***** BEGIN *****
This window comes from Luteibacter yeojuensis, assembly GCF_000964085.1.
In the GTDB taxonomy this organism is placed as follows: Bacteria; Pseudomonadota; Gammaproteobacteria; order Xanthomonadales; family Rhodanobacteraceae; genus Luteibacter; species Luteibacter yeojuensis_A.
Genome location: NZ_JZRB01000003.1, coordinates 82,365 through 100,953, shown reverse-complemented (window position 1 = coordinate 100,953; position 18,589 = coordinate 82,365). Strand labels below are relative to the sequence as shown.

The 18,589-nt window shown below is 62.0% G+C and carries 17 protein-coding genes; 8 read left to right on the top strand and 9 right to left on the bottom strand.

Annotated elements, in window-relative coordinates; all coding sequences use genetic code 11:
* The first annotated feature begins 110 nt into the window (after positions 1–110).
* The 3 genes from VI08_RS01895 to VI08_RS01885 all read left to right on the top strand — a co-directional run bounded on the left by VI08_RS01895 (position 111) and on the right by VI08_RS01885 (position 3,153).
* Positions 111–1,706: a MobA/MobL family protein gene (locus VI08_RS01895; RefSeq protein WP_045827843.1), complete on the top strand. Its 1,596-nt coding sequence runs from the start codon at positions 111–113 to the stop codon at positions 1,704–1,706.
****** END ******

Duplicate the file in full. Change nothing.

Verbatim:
This window comes from Luteibacter yeojuensis, assembly GCF_000964085.1.
In the GTDB taxonomy this organism is placed as follows: Bacteria; Pseudomonadota; Gammaproteobacteria; order Xanthomonadales; family Rhodanobacteraceae; genus Luteibacter; species Luteibacter yeojuensis_A.
Genome location: NZ_JZRB01000003.1, coordinates 82,365 through 100,953, shown reverse-complemented (window position 1 = coordinate 100,953; position 18,589 = coordinate 82,365). Strand labels below are relative to the sequence as shown.

The 18,589-nt window shown below is 62.0% G+C and carries 17 protein-coding genes; 8 read left to right on the top strand and 9 right to left on the bottom strand.

Annotated elements, in window-relative coordinates; all coding sequences use genetic code 11:
* The first annotated feature begins 110 nt into the window (after positions 1–110).
* The 3 genes from VI08_RS01895 to VI08_RS01885 all read left to right on the top strand — a co-directional run bounded on the left by VI08_RS01895 (position 111) and on the right by VI08_RS01885 (position 3,153).
* Positions 111–1,706: a MobA/MobL family protein gene (locus VI08_RS01895; RefSeq protein WP_045827843.1), complete on the top strand. Its 1,596-nt coding sequence runs from the start codon at positions 111–113 to the stop codon at positions 1,704–1,706.